What We Should Know About Infantile Cataract

We have all heard and read that cataracts show up at an elderly age, usually in the fifth and sixth decades of life. This is not the whole story because another form of cataract, the infantile cataract, exists which is known as congenital cataract.

This disease can be transmitted to infants due to genetic factors, metabolic problems, prenatal intra-uterine infections such as measles or rubella (the most common cause), chickenpox, cytomegalovirus, herpes simplex, herpes zoster, poliomyelitis, influenza, Epstein–Barr virus, syphilis and toxoplasmosis, birth trauma or some medicines such as tetracycline antibiotics. From the ophthalmologic point of view, this condition is classified as an emergency case and measures should quickly be taken in regard with these patients.

At the physician’s discretion, a surgery may be needed to treat childhood cataract. If the surgery is not performed, there are chances of nystagmus or damage to ocular nerves, in which the incidence of visual disorders, especially blindness, is not unexpected.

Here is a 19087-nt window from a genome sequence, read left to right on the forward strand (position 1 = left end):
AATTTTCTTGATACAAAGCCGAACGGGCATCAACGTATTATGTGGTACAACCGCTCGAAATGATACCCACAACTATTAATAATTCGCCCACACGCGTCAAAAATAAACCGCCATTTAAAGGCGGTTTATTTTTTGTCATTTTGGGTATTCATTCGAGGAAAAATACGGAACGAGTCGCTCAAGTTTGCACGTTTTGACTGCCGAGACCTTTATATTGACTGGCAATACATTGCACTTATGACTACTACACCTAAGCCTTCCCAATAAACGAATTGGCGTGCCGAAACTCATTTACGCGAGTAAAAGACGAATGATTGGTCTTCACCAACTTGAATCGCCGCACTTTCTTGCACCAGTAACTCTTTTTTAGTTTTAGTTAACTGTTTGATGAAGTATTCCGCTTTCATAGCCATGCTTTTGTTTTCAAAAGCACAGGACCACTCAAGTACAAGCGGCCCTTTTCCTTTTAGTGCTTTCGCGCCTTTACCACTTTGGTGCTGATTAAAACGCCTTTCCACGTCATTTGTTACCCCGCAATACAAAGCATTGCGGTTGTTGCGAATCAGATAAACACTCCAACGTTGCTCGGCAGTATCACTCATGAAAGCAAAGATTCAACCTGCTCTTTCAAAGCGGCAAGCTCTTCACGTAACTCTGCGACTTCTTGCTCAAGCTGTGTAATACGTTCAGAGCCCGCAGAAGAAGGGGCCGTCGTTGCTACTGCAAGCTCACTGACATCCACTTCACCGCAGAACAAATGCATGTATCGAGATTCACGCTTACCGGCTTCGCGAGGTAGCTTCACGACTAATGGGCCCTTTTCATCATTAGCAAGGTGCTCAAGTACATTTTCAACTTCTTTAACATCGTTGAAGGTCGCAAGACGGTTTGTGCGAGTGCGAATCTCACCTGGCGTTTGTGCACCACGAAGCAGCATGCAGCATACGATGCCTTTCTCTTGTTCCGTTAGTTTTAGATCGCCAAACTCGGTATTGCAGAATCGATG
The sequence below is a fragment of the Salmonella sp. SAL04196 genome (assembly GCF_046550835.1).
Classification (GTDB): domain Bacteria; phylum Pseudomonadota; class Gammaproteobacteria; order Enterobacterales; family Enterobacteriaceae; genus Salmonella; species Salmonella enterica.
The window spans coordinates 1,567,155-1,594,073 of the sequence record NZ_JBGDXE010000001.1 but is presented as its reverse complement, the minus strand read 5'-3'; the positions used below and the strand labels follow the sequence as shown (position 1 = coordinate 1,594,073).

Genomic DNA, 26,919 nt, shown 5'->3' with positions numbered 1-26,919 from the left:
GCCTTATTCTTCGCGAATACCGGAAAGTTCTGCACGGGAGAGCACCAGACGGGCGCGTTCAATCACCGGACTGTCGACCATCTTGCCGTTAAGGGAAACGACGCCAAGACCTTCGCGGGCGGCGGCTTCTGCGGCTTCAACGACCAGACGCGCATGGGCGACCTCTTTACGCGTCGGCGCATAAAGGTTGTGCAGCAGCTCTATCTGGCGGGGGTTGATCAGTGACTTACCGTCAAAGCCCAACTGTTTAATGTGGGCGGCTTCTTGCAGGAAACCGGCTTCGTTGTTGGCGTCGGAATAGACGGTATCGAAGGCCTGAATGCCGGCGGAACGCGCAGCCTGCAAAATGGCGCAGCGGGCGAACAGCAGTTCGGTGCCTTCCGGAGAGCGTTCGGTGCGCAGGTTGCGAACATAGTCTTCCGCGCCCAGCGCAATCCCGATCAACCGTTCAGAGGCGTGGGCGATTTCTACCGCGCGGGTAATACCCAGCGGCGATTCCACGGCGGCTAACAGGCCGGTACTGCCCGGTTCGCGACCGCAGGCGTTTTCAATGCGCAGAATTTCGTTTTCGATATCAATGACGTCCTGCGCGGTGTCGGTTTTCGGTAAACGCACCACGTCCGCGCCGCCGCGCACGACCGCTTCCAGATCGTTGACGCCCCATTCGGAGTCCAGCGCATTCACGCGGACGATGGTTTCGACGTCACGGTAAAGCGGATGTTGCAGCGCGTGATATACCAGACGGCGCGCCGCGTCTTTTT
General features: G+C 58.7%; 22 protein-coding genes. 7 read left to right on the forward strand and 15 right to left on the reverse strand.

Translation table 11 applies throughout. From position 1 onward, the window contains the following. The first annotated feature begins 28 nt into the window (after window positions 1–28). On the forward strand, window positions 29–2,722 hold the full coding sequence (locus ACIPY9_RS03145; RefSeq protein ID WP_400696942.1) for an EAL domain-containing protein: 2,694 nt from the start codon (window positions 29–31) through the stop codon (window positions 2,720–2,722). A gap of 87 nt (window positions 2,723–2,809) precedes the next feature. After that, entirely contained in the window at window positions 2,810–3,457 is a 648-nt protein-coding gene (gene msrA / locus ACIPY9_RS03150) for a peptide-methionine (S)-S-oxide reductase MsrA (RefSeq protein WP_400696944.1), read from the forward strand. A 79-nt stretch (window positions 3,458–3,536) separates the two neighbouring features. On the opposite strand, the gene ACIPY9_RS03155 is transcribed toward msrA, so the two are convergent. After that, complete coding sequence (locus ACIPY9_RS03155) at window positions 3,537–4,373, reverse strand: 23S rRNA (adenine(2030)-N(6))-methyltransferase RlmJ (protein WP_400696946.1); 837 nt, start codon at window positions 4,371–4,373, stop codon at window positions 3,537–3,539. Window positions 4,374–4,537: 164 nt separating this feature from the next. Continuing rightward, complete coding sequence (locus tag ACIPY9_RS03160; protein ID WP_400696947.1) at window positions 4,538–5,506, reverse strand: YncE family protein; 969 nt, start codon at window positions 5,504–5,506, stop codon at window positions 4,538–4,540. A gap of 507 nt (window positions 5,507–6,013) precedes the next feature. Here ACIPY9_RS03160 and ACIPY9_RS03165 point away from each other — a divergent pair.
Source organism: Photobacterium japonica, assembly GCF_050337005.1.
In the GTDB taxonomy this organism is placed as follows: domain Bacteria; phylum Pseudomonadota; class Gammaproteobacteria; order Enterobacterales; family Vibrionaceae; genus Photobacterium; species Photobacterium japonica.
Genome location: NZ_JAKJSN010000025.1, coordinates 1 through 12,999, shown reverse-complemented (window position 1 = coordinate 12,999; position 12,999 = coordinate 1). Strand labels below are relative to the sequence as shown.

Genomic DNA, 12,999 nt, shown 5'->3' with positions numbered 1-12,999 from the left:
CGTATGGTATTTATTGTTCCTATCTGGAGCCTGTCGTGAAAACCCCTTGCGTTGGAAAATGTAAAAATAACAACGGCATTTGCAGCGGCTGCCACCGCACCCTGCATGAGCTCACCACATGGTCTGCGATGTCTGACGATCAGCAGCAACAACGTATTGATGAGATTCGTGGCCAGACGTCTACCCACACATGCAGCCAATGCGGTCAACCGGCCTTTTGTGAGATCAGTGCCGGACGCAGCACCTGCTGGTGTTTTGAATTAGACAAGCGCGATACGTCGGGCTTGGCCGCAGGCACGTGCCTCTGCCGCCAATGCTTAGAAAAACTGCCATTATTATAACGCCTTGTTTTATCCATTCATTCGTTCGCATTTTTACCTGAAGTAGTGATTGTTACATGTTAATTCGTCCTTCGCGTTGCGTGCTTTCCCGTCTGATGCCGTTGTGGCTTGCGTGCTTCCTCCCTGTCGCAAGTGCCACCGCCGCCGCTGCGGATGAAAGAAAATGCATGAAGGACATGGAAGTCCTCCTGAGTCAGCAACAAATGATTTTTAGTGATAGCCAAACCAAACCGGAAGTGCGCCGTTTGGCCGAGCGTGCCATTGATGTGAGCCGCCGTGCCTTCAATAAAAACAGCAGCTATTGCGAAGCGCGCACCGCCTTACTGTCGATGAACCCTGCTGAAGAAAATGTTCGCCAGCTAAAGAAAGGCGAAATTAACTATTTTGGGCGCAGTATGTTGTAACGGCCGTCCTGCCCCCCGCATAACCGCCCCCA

A timely infantile cataract surgery ensures normal vision and normal visual system development for the baby. Some experts believe that the desirable time for treating congenital cataracts is between six weeks and three months of age. However, after reviewing the thorough medical history and performing detailed examinations, the physician will set up a treatment plan.

Unfortunately, in countries with poor medical facilities, the diagnosis of the disease and the adoption of the best treatment approach progress slowly, resulting in a significant number of cases of blindness. Fortunately, Noor Eye Super-Specialty Hospital is the pioneer in providing the best cataract treatment techniques in Iran and the Middle-East, with the help of skilled physicians.